Wednesday, July 29, 2009

Black Magic Woman

I like a good supernatural thriller so I'm very glad that I decided to pick up Black Magic Woman by Justin Gustainis, which deals with investigator Quincey Morris and white witch Libby Chastain.
Morris is called in to help protect a family from a curse that goes back to the Salem Witch Trials and enlists the help of Chastain. Their quest takes them across America all the while the target of a powerful black witch.
Gustainis has a great writing style that skillfully mixes fictional characters with his 'real' world. Quincey Morris for example, is the great grandson of the Quincey Morris who helps Van Helsing defeat Dracula, and other characters from fiction are woven into the narrative.

The story has it all with black magic, white magic, voodoo, Zulu magic, demons and succubi. It is also quite brutal, characters die and not in a pretty way either, usually it is quite violent which adds to the gritty nature of the story. An impressive book and I look forward to reading more about this duo.


Scandinavian crime novels are almost a subgenre all their own. Every year more and more novelists are being translated into English so that we can enjoy these wonderful stories.
I have just finished Nemesis by Norwegian author Jo Nesbo and starring Detective Harry Hole. Hole is your typical fictional detective, he smokes, is a loner at work, has troubled relationships, is a recovering alcoholic, is a little overweight, and tries to understand the meaning behind evil and why it is committed.
In this novel (number four in the series but the third one translated) Harry is brought in to help a bank robbery investigation where the robber kills the cashier. While this investigation is ongoing an old flame of Harry's arrives in town and they catch up. The next day she is found dead and Harry begins to receive threatening emails. Someone is trying to frame him, and while Harry tries o clear his name the bank robberies continue.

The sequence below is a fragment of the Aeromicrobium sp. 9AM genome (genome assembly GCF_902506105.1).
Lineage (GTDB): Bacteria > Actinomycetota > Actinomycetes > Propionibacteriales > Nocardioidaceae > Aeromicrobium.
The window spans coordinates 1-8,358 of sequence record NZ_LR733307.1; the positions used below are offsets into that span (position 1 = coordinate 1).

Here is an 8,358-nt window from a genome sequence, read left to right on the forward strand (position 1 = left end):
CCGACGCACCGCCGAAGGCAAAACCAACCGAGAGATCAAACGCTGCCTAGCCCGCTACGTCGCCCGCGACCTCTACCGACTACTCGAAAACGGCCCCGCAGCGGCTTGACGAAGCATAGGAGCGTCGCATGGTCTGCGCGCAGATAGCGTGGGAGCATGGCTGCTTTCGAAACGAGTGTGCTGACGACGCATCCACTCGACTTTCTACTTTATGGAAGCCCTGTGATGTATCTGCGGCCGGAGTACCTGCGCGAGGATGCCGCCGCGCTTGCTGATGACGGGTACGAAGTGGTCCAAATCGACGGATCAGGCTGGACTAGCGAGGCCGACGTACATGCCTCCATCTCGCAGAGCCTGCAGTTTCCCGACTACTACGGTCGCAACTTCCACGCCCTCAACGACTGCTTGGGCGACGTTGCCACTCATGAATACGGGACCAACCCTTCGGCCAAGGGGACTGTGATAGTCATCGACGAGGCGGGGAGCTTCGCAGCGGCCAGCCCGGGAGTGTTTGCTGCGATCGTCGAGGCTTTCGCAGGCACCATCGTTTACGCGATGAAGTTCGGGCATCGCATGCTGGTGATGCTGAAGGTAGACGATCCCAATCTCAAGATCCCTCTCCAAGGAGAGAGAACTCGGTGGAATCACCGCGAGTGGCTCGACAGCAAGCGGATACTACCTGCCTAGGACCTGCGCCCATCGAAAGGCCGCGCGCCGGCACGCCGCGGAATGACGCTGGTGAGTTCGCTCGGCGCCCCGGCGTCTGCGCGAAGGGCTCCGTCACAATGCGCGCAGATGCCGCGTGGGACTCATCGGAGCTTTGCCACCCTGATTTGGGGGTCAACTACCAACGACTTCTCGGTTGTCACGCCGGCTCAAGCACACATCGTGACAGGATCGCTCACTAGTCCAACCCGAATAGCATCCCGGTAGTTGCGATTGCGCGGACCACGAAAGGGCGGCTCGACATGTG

Nesbo has written a great thriller that is full of twists and red herrings. Harry is a great character and the reader wants him to succeed, if only because it will annoy certain people on the police force. Overall an amazing read and I'll look forward to reading more of Nesbo's novels.

Tuesday, July 28, 2009

Galaxy in Flames

Horus' treachery is now fully revealed in Galaxy in Flames by Ben Counter, as Horus' plan is put into action on Istvaan III. Horus has decided that the Space Marines who will not follow him will be killed in the front line in the invasion of Istvaan III, so that he will then be free to turn on the Emperor and attack Terra.
Again Loken is one of the main characters as we see him struggling to be true to the Emperor as seemingly all around him plot treason at every turn. Loken is sent to the surface of Istvaan III with the other loyal Space Marines and fights the bloody war against the Istvaanians in their capital city.

Other loyal Space Marines are also trying to foil the plans of the Warmaster in their own little way against the large forces turned against them. Also the Cult of the Emperor has grown with the addition of a Saint and an Apostle.